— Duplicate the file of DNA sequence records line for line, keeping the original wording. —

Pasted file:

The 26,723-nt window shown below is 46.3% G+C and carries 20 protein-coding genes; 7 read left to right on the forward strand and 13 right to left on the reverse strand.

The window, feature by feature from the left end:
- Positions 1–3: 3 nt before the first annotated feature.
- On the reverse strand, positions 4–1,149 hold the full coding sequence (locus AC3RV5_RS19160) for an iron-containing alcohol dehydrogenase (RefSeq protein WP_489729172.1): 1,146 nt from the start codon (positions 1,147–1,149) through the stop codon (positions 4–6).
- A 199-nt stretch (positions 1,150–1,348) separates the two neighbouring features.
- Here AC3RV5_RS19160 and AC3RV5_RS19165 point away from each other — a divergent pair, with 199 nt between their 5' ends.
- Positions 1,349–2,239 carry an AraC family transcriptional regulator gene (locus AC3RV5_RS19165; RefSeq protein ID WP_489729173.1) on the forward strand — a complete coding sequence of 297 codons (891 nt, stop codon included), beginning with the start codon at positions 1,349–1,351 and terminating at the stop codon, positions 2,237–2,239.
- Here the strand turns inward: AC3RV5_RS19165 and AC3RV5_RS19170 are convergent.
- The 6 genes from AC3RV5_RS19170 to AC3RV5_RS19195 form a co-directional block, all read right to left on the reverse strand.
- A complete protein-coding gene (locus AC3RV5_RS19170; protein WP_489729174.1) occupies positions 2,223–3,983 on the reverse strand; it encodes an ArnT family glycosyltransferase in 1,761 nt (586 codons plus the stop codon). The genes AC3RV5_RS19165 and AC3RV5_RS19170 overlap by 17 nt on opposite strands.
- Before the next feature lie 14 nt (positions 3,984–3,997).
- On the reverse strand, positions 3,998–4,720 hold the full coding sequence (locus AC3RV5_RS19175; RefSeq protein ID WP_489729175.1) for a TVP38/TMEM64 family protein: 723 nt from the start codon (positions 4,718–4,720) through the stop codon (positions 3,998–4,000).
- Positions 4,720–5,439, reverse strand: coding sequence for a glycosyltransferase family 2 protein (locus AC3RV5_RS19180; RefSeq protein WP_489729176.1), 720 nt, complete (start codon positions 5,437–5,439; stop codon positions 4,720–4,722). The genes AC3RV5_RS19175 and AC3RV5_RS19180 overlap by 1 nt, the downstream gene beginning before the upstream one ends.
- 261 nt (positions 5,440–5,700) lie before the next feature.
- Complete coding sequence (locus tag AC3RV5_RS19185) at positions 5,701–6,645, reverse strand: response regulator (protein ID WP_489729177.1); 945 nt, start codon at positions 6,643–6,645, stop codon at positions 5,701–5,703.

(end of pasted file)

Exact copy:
The 26,723-nt window shown below is 46.3% G+C and carries 20 protein-coding genes; 7 read left to right on the forward strand and 13 right to left on the reverse strand.

The window, feature by feature from the left end:
- Positions 1–3: 3 nt before the first annotated feature.
- On the reverse strand, positions 4–1,149 hold the full coding sequence (locus AC3RV5_RS19160) for an iron-containing alcohol dehydrogenase (RefSeq protein WP_489729172.1): 1,146 nt from the start codon (positions 1,147–1,149) through the stop codon (positions 4–6).
- A 199-nt stretch (positions 1,150–1,348) separates the two neighbouring features.
- Here AC3RV5_RS19160 and AC3RV5_RS19165 point away from each other — a divergent pair, with 199 nt between their 5' ends.
- Positions 1,349–2,239 carry an AraC family transcriptional regulator gene (locus AC3RV5_RS19165; RefSeq protein ID WP_489729173.1) on the forward strand — a complete coding sequence of 297 codons (891 nt, stop codon included), beginning with the start codon at positions 1,349–1,351 and terminating at the stop codon, positions 2,237–2,239.
- Here the strand turns inward: AC3RV5_RS19165 and AC3RV5_RS19170 are convergent.
- The 6 genes from AC3RV5_RS19170 to AC3RV5_RS19195 form a co-directional block, all read right to left on the reverse strand.
- A complete protein-coding gene (locus AC3RV5_RS19170; protein WP_489729174.1) occupies positions 2,223–3,983 on the reverse strand; it encodes an ArnT family glycosyltransferase in 1,761 nt (586 codons plus the stop codon). The genes AC3RV5_RS19165 and AC3RV5_RS19170 overlap by 17 nt on opposite strands.
- Before the next feature lie 14 nt (positions 3,984–3,997).
- On the reverse strand, positions 3,998–4,720 hold the full coding sequence (locus AC3RV5_RS19175; RefSeq protein ID WP_489729175.1) for a TVP38/TMEM64 family protein: 723 nt from the start codon (positions 4,718–4,720) through the stop codon (positions 3,998–4,000).
- Positions 4,720–5,439, reverse strand: coding sequence for a glycosyltransferase family 2 protein (locus AC3RV5_RS19180; RefSeq protein WP_489729176.1), 720 nt, complete (start codon positions 5,437–5,439; stop codon positions 4,720–4,722). The genes AC3RV5_RS19175 and AC3RV5_RS19180 overlap by 1 nt, the downstream gene beginning before the upstream one ends.
- 261 nt (positions 5,440–5,700) lie before the next feature.
- Complete coding sequence (locus tag AC3RV5_RS19185) at positions 5,701–6,645, reverse strand: response regulator (protein ID WP_489729177.1); 945 nt, start codon at positions 6,643–6,645, stop codon at positions 5,701–5,703.